Ethereum Smart Contract Teardown

Niharika Singh
TryCrypto (now Decentology)
10 min readApr 24, 2019


If only contracts were smarter, the world would be a much better place, said no one ever. Yet, here we are inundated with references to blockchain smart contracts in every other technical article (yes, I get the Morissette-grade irony). Most of us have an intuitive sense of how smart contracts work, but it’s challenging to separate hype from reality. What you need is a smart contract de-hyping superpower. And that is exactly what you will have in about 30 minutes as we do a hands-on teardown of a simple smart contract. Let’s go!

The concept of smart contracts dates back to 1994. Nick Szabo, a computer scientist, and a cryptographer is the brain behind smart contracts. (For those of you who don’t know: he’s very active in the blockchain space. You can find him on Twitter- @NickSzabo4.) If you wish to read Szabo’s paper on smart contracts, click here. In his own words:

“A smart contract is a set of promises, specified in digital form, including protocols within which the parties perform on these promises.”

However, the philosophy couldn’t be put into action back then due to lack of know-how and infrastructure. About 14 years later, in 2008, we saw the rise of the Bitcoin blockchain which employed a single smart contract. The contract’s logic was to implement P2P (peer-to-peer) digital payments. Today, the Bitcoin blockchain network happens to be one of the most secure ways to transact value (bitcoin) in a P2P fashion.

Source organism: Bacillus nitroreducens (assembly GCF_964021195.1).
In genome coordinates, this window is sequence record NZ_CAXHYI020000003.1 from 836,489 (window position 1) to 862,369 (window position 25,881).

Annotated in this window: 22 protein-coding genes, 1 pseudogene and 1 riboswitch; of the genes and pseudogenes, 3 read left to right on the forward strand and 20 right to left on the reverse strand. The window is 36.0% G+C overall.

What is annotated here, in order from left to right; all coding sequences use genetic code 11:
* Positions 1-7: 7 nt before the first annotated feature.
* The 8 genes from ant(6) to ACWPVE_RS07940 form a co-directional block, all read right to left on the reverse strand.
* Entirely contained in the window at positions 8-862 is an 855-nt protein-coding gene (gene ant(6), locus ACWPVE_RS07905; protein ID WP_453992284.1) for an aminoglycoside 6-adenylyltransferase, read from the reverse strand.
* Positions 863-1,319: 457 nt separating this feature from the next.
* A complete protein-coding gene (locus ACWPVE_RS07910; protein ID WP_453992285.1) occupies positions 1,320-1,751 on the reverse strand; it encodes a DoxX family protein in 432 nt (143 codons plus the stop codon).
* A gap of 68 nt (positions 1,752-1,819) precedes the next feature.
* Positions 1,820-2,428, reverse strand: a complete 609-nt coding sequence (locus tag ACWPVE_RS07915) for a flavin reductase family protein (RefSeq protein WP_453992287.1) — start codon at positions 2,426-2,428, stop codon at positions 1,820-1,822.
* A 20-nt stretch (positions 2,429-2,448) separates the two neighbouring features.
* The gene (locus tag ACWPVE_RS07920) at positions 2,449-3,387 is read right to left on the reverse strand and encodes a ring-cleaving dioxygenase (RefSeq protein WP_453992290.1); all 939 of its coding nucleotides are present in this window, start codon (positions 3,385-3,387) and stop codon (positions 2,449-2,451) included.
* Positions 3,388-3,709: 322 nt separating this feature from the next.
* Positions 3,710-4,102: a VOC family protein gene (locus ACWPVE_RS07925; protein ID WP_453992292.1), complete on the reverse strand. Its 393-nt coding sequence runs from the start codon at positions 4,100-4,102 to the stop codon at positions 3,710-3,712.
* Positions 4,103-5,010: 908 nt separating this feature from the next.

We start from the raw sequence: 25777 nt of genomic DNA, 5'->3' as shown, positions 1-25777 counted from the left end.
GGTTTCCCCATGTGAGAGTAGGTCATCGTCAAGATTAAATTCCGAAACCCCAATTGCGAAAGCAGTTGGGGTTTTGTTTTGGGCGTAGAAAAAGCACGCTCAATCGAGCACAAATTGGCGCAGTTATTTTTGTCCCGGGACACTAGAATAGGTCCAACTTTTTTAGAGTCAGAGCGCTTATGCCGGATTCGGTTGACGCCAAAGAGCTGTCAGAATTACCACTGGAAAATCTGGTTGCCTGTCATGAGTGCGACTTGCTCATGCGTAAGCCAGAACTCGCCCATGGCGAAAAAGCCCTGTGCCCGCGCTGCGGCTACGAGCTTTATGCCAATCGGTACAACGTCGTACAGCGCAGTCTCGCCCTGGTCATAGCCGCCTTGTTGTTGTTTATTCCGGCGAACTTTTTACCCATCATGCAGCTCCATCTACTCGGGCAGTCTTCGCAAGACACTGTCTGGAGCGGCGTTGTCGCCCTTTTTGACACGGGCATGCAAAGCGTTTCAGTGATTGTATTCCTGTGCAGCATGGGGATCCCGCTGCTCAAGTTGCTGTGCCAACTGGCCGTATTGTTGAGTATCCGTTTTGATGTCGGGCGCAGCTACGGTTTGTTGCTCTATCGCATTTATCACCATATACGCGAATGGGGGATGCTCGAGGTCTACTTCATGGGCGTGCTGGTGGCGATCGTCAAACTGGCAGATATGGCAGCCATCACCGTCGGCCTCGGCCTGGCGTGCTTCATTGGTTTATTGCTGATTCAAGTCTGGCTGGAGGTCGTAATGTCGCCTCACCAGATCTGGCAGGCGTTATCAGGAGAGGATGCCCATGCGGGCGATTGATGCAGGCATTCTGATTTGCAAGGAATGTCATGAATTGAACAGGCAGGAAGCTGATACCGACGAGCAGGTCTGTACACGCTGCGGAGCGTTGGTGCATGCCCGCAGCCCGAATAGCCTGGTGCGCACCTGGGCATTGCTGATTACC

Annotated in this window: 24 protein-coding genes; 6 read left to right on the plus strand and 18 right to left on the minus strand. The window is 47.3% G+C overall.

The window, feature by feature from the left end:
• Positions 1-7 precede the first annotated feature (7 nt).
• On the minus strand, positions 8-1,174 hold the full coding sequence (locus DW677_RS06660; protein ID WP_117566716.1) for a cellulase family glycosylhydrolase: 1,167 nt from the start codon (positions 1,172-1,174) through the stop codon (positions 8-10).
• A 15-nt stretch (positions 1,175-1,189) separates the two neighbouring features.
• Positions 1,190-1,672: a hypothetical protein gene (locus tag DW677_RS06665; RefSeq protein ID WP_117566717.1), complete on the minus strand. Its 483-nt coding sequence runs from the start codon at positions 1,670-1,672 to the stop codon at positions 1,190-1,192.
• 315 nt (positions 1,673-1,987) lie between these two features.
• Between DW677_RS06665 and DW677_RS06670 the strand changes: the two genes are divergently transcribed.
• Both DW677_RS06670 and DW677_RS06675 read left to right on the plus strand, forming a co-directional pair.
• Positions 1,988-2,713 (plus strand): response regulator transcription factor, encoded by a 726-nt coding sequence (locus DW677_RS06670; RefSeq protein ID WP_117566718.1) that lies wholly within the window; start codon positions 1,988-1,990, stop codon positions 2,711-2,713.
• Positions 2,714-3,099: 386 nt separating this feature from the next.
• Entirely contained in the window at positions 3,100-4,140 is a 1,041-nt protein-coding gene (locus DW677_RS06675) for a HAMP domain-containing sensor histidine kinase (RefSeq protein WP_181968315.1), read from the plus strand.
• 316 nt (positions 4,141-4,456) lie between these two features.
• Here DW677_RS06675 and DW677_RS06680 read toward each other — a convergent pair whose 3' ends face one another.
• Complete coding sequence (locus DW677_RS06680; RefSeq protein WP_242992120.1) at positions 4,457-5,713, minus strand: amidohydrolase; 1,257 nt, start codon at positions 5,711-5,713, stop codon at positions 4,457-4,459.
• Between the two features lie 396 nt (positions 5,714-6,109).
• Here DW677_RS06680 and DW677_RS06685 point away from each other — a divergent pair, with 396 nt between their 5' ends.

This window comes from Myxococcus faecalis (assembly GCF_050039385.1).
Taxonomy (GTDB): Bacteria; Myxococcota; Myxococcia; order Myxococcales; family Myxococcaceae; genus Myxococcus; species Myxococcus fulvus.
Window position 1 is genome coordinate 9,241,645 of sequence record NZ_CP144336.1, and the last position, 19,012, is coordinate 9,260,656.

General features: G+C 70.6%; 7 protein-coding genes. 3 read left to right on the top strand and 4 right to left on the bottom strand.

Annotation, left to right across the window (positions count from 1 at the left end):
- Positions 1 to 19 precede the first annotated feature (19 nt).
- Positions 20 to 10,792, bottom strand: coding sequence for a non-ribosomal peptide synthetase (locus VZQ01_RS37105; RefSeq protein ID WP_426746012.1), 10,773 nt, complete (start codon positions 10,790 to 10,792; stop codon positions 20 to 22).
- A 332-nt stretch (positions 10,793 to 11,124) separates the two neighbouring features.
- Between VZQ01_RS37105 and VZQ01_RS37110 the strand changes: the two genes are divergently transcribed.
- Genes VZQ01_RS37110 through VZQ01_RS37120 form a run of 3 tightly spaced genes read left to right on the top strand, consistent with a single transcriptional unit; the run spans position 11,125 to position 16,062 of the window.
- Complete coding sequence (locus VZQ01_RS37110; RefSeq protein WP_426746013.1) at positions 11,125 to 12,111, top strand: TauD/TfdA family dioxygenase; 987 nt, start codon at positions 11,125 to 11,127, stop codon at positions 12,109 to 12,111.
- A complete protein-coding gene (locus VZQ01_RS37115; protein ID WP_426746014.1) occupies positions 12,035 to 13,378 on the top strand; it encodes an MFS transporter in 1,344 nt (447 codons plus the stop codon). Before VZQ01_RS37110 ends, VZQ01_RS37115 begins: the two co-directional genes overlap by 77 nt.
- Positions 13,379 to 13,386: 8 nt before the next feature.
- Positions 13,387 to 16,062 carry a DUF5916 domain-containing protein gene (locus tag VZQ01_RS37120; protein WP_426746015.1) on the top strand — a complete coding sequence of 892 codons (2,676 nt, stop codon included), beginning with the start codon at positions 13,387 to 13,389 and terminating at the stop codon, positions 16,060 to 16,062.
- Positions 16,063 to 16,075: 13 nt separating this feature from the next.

About five years later, smart contracts got married to the Ethereum blockchain. Oh, a match made in heaven! Smart contracts make the Ethereum blockchain use-case agnostic. Anyone can deploy any logic (smart contract) to the blockchain and anybody can use it.

This brings infinite autonomy to developers where N use-cases can be deployed on a single blockchain ranging from P2P payments, to supply-chain management, to healthcare, to digital identity management, and beyond! You can check out more use cases on our website.

In this article, we will compose and teardown a simple smart contract to learn the core concepts behind Ethereum smart contracts.


  • Basic knowledge about blockchain technology
  • Minimal understanding of programming concepts
  • Motivation!

This article is best enjoyed with chilled iced-tea.

Let’s get started!

Ethereum is a programmable blockchain. This means that Ethereum does not constrain developers to a finite set of operations. Instead, it gives full freedom to code whatever they wish, regardless of the complexity.